Extent Of Local Tumour Spread

Border: pushing/infiltrative. Lymphocytic reaction: prominent/sparse. Distance to the proximal bronchial limit (mm). Distance to the mediastinal limit (mm). Distance to the pleura (mm).

— visceral pleural invasion is recognized by direct perforation of the mesothelium and also infiltration of the inner elastin layer in the sub-mesothelial plane. Note that the pleura can be distorted without actual true invasion and use of an elastin stain is helpful.

Distance to the pericardium (mm). Mucosa, cartilage plates, parenchyma. Tumour necrosis.

The TNM classification applies to all type of lung carcinoma but not carcinoid tumour.

pTx positive cytology pTis carcinoma in situ pT1 tumour <3 cm diameter, surrounded by lung/visceral pleura and not invasive proximal to a lobar bronchus

Figure 17.1. Lung carcinoma. |W

Atelectasis or obstructive pneumonia

Atelectasis or obstructive pneumonia

Figure 17.2. Lung carcinoma. |W

Tumour > 3 cm diameter or involves main bronchus 2 cm or more distal to carina, or visceral pleura. Partial atelectasis, extending to hilum but not the entire lung pT2

Figure 17.2. Lung carcinoma. |W

pT2 tumour >3cm diameter or involves main bronchus 2 cm or more distal to the carina, or visceral pleura. Partial atelectasis, extending to hilum but not the entire lung pT3 tumour of any size invading any of: chest wall, diaphragm, medi-astinal pleura, parietal pericardium or tumour of main bronchus <2 cm distal to the carina or total lung atelectasis/obstructive pneumonitis pT4 tumour of any size invading the mediastinum, heart, great vessels, trachea, oesophagus, vertebral body, carina, or tumour with pT3

Pleural effusion with negative cytology pT3

Pleural effusion with negative cytology

Atelectasis or obstructive pneumonitis of the entire lung

Tumour of any size directly invading any of: chest wall, diaphragm, mediastinal pleura, parietal pericardium: or, tumour in the main bronchus <2 cm distal to the carcina (but not involving it), or atelectasis/ obstructive pneumonitis of the entire lung

Figure 17.3. Lung carcinoma. |W

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Tumour invading any of: mediastinum, heart, great vessels, trachea, oesophagus, vertebral body, carina. Separate tumour nodule(s) in the same lobe. Tumour with malignant pleural effusion.

Figure 17.4. Lung carcinoma. |W

Figure 17.4. Lung carcinoma. |W

malignant pleural effusion. Separate tumour nodules in the same lobe.

Involvement of parietal pericardium, rib and phrenic nerve are pT3.

Vocal cord paralysis, superior vena cava syndrome, compression of trachea or oesophagus, involvement of visceral pericardium or discontinuous pleural deposits are classified as pT4.

Some 60-75% of lung cancers are incurable at presentation due to extensive local or distant spread with symptoms developing late in the disease course. Spread is by direct extension along the bronchus (proxi-mally and distally), direct into the lung parenchyma and to the mediastinum and pleura when diaphragm and chest wall may be involved. Distant metastases are commonly seen in the liver, lung elsewhere (by lymphovascular or aerogenous spread), adrenals, bone, kidney and CNS (particularly adenocarcinoma). A majority of small cell carcinomas have extensive metastatic spread at the time of diagnosis.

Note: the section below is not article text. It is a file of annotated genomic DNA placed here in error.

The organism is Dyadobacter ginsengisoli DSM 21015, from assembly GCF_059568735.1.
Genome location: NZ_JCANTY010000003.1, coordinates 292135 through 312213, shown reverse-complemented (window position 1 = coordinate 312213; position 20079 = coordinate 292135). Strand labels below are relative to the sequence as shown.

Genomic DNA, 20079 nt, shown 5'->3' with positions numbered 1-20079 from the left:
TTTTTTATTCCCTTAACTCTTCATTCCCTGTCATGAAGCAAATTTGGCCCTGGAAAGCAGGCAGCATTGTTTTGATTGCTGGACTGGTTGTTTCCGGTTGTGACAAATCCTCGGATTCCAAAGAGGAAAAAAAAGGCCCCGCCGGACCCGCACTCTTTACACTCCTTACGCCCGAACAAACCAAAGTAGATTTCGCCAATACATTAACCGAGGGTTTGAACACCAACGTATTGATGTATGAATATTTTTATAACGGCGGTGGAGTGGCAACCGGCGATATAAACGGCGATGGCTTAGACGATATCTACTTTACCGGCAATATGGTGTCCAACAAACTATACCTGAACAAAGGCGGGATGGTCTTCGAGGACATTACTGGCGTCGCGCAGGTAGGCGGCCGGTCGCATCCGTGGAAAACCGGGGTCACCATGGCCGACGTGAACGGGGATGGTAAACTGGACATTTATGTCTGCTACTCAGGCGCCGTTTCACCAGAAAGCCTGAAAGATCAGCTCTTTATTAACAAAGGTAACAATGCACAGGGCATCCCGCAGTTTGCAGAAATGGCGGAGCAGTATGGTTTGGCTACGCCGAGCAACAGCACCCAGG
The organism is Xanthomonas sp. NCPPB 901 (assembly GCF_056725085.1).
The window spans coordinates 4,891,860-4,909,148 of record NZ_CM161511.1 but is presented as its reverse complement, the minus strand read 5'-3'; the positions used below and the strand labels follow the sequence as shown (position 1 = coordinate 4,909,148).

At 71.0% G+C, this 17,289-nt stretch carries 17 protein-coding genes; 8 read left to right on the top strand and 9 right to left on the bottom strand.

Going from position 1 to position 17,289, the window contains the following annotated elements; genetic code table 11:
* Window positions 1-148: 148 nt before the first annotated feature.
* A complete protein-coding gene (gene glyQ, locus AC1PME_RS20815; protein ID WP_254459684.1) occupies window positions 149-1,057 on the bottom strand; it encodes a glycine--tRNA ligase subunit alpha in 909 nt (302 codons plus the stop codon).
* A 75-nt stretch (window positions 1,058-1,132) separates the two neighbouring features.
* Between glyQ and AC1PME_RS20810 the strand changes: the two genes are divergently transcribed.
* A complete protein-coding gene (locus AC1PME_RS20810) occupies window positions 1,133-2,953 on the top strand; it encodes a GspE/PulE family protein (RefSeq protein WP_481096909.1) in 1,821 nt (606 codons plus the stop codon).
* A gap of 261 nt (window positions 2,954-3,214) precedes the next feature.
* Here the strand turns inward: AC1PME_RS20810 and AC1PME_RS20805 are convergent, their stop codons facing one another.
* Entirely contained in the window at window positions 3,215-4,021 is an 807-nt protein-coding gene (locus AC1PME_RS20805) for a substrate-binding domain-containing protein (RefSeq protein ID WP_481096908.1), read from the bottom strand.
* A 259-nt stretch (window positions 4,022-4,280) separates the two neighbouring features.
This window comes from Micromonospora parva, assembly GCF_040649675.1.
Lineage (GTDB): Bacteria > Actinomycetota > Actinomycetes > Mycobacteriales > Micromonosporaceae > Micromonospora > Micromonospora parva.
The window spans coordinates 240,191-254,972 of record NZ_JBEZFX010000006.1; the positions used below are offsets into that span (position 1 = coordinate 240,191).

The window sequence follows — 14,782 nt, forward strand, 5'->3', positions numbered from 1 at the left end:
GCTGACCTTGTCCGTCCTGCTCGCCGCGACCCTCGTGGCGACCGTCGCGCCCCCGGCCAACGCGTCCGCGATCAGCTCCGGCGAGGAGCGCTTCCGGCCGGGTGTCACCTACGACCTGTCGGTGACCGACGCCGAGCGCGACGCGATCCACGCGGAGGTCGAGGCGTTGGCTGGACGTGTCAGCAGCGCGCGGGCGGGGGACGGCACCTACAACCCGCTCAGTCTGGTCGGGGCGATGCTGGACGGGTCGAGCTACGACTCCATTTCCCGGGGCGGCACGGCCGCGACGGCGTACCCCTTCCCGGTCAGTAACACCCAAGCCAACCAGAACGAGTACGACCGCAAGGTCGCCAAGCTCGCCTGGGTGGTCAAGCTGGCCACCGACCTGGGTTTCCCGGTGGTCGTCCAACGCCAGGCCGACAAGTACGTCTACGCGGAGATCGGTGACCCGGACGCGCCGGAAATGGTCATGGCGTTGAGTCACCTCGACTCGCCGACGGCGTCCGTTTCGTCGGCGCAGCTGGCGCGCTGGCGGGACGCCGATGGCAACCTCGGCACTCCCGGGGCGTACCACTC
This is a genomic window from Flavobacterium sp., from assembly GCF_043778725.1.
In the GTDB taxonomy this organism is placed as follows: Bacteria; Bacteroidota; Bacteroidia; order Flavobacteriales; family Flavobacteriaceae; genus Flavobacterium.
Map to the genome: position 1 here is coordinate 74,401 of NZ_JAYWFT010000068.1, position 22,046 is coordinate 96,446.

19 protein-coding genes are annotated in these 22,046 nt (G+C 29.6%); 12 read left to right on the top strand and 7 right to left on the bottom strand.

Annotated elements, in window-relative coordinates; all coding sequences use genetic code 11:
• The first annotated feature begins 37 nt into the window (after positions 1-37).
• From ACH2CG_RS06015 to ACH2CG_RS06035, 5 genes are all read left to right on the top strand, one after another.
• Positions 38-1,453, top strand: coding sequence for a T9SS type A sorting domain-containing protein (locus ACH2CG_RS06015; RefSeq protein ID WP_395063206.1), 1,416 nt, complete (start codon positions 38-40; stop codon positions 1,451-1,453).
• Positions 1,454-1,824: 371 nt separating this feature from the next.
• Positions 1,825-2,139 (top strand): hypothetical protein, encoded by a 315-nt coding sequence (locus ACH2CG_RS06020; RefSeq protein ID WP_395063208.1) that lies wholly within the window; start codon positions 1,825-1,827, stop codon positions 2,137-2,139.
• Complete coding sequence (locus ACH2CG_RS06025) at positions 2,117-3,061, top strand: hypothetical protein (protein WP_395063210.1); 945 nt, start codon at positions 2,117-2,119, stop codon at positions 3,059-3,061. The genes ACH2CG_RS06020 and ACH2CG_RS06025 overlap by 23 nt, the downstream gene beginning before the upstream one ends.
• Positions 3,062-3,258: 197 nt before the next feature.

5. LYMPHOVASCULAR INVASION

Present/absent. Intra-/extratumoral.

Common (80%) in lung cancer and along with nodal metastases is an adverse prognostic indicator.

6. LYMPH NODES

Site/number/size/number involved/limit node/extracapsular spread. Regional nodes: intrathoracic, scalene, supraclavicular. A regional lymphadenectomy will ordinarily include a minimum of six lymph nodes and the surgeon will often submit separately dissected and labelled lymph node stations.

pN0 no regional lymph node metastasis pN1 metastasis in ipsilateral peribronchial/hilar/intrapulmonary nodes including involvement by direct extension pN2 metastasis in ipsilateral mediastinal/subcarinal nodes pN3 metastasis in contralateral mediastinal, contralateral hilar, ipsi-/contralateral scalene or supraclavicular nodes. pM1 is distant metastasis and includes separate tumour nodule(s) in a different lobe (ipsilateral or contralateral) or discontinuous tumour in the chest wall or diaphragm.

Peribronchial pN1

Hilar pN1

Peribronchial

Metastasis in ipsilateral peribronchial and/or ipsilateral hilar lymph nodes and intrapulmonary nodes, including involvement by direct extension

Figure 17.5. Lung carcinoma: regional lymph nodes.

Metastasis in ipsilateral peribronchial and/or ipsilateral hilar lymph nodes and intrapulmonary nodes, including involvement by direct extension

Figure 17.5. Lung carcinoma: regional lymph nodes.

Cervical, scalene or mediastinal lymph node FNA or biopsy is sometimes used to establish a diagnosis of carcinoma in patients suspected of having a malignancy but in whom bronchial biopsy and cytology are negative, when it represents recurrent disease, or who are medically unfit for invasive procedures.

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